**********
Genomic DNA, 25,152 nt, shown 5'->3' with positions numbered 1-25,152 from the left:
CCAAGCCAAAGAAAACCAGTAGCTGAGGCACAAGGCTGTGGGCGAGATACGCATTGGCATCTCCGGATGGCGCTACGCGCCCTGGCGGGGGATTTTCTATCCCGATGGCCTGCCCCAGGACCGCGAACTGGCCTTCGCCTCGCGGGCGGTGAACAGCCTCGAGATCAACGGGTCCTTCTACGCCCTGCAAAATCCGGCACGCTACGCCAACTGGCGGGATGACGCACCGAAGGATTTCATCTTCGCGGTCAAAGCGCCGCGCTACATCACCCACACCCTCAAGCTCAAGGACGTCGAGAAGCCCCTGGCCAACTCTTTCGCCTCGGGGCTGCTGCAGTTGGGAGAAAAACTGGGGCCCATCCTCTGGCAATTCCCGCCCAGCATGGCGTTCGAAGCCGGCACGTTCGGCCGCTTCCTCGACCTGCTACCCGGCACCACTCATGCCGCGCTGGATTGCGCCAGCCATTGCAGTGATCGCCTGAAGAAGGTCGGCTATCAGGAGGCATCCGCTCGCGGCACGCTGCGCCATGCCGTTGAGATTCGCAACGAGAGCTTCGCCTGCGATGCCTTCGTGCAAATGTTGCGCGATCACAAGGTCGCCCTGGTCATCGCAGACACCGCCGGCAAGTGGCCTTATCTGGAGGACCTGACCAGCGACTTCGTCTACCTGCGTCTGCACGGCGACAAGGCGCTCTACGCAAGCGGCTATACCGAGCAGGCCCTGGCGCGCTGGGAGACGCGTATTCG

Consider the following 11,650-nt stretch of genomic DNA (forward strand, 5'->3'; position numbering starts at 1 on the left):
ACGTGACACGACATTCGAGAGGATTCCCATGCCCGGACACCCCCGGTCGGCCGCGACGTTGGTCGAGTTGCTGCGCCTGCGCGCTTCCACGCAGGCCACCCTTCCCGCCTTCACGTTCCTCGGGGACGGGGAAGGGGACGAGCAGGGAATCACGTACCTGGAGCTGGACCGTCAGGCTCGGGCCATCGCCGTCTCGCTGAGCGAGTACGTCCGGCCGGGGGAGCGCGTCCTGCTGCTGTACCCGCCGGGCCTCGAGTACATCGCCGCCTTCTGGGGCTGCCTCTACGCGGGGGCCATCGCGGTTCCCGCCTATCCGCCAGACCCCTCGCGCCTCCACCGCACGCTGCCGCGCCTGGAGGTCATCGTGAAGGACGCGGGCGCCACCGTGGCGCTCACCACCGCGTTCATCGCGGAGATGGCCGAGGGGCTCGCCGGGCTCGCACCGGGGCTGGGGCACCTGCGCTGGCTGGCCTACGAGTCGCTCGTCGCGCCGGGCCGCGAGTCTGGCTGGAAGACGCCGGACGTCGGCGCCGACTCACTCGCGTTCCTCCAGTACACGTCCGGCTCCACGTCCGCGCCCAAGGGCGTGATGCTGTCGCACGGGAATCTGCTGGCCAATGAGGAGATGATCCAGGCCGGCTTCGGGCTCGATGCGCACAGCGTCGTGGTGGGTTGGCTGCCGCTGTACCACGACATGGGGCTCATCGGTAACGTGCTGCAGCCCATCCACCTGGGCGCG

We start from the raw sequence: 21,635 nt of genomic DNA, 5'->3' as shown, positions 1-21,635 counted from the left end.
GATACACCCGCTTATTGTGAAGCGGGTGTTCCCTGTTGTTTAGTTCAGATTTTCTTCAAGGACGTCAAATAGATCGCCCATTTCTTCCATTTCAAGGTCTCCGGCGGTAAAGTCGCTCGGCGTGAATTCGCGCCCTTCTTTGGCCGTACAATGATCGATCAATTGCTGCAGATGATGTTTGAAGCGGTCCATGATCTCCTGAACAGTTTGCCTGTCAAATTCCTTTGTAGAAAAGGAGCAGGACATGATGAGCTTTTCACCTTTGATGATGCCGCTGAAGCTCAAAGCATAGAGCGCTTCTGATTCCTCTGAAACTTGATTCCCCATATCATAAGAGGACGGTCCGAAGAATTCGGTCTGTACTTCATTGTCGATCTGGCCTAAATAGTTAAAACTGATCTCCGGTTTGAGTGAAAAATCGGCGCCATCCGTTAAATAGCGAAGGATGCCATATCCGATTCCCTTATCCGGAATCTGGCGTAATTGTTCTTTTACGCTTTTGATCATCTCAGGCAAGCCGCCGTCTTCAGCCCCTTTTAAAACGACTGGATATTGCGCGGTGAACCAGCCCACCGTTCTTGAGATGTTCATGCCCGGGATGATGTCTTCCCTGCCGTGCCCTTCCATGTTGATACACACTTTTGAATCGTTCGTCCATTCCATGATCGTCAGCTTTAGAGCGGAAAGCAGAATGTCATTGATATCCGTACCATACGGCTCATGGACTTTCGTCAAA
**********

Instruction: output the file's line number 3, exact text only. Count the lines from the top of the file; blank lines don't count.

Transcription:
Consider the following 11,650-nt stretch of genomic DNA (forward strand, 5'->3'; position numbering starts at 1 on the left):